Susan… we’ve got a problem!

On this cold winter day I’m sitting here at the computer, getting  ready to compose my blog, sipping a hot cup of coffee, and organizing some thoughts in my head before I start typing on the keyboard. I recall for the five years following my surgery I had routine Cat scans and blood work every three months. Everything was looking good. Once I reached the five-year mark I breathed a sigh of relief. Though, I have to admit that after surviving the rare form of cancer in my small intestine I kept thinking to myself that I got off easy. Too easy. Even after being so sick for three years prior to being diagnosed. Afterall, I didn’t have to go through chemo like so many other people do. My incision healed well without complications. All the black and blue marks on my stomach (from being held open with a retractor during surgery) disappeared over time. I won’t be wearing a bikini ever again. Because of the location of the incision I no longer have a belly button. I was actually reaching my sixth-year anniversary of my surgery when things suddenly took a turn for the worse.

Early in 2012 I visited my general practitioner for my annual physical, EKG, and blood work. She personally called me at home one night several days after my office visit and told me my hemoglobin was low. She wanted to admit me to the hospital for a blood transfusion as soon as possible. She had me alarmed. However, I told her I wanted to see my oncologist about this before doing anything. Luckily I was scheduled to see her in two weeks. Well sure enough, my blood work at the hospital also revealed some trouble with my blood counts. Upon seeing that, my oncologist conducted a test of my stool and found blood which meant I was bleeding internally. “Oh no… I can’t go through all this again!” I yelled. She told me to set up an appointment immediately with the GI doctor who had discovered my cancer the first time.

My GI explained the procedure that he wanted me to undergo. It was a capsule endoscopy. Basically it was a miniature camera inside of a capsule that I would swallow. My GI would be able to observe the inside of my small intestine as the capsule made its way through and out of my body. The camera would take thousands of pictures along it’s journey. What would modern technology think of next? This is way better than a regular endoscopy because that can only allow the doctor to see inside the esophagus, stomach and the first part of the small intestine. If there was a growth, this tiny camera would detect it. To ensure that this procedure worked successfully I was instructed to begin a liquid diet at noon time on the day before I would swallow the capsule. I had to stop at my pharmacy to pick up some MiraLax to mix in with whatever I would be drinking. However, my drink of choice couldn’t be red or purple. Why is it that prepping for the procedure is so much worse than the procedure itself? Drinking yucky-tasting liquid is horrible on it’s own but then not being allowed to eat solid food is even harder for me because I love to eat! You know what I’m saying?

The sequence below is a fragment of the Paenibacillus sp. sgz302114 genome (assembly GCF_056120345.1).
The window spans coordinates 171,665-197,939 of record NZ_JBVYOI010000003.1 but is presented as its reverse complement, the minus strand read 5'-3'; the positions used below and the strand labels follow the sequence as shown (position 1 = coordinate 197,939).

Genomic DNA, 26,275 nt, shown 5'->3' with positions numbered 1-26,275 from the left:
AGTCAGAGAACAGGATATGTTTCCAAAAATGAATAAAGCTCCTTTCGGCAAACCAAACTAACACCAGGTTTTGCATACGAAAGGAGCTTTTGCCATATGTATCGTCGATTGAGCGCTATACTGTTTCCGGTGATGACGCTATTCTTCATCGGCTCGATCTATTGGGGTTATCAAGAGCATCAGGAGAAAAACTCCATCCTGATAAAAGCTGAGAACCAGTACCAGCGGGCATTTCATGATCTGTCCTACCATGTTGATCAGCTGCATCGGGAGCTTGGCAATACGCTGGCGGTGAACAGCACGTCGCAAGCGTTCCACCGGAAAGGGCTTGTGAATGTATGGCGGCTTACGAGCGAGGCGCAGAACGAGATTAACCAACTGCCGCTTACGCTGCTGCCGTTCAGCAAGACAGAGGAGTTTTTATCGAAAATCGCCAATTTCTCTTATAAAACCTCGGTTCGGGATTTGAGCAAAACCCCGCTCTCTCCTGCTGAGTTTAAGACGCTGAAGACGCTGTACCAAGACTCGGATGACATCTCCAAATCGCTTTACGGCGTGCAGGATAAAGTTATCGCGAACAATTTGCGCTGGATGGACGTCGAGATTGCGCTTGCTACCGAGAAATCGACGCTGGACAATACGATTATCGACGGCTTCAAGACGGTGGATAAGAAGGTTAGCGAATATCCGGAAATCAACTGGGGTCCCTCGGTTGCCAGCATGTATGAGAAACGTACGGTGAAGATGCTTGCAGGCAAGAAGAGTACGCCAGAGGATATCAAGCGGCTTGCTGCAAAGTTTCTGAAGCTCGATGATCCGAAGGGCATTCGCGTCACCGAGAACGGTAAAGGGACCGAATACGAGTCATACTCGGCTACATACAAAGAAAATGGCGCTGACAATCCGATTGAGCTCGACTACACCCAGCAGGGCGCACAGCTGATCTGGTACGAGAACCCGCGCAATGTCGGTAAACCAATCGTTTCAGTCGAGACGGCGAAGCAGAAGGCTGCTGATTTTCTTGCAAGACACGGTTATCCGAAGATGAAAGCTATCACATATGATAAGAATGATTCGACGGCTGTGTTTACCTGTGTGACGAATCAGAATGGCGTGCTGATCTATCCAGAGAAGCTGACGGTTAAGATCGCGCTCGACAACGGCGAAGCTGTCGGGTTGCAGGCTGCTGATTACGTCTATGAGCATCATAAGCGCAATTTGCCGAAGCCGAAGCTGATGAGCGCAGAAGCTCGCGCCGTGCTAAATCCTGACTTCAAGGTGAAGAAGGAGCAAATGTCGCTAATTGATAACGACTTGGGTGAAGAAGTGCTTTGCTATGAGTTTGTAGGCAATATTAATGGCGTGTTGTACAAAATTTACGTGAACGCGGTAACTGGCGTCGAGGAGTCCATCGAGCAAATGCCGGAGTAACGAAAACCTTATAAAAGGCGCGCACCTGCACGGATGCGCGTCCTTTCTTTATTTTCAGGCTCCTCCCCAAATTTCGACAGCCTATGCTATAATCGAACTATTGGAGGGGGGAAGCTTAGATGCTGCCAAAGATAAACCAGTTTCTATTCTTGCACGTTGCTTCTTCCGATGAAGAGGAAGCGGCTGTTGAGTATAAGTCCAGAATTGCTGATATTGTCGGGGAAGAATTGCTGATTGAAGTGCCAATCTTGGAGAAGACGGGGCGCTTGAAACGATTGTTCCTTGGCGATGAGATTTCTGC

The next day, when I arrived at the facility, the technician attached sensors to my stomach with an adhesive so they wouldn’t come off. These sensors would allow the camera to wirelessly transmit images of my small intestine to a recorder. Next the tech put a velcro belt around my waist with a data recorder attached to it. I was really quite impressed with all of this. Once everything was in place, the technician opened up the sealed package that contained my capsule. The numbers on the capsule packaging had to correspond with the numbers on the recorder. She handed it to me with a glass of water and I swallowed it down. It was the size of a vitamin pill. The capsule was very smooth and easy to swallow. Easy peasy! I was sent on my way and told to return the next day.

When I returned the technician removed the velcro belt that held the recorder as well as the sensors that were still attached to my stomach. The recorder would be sent to my GI to hook up to his computer so he could review the images. The capsule passes through the body naturally with a bowel movement. The tech told me to look for it to be sure it passed. Ooo… kay!

So if your GI recommends a capsule endoscopy don’t be afraid. There is no sedation involved and recovery is immediate.  Unfortunately, when my GI viewed the images he saw that the capsule had stopped somewhere in the small intestine and did not go any further. He asked me if I passed the capsule. I had no idea.

Until next time…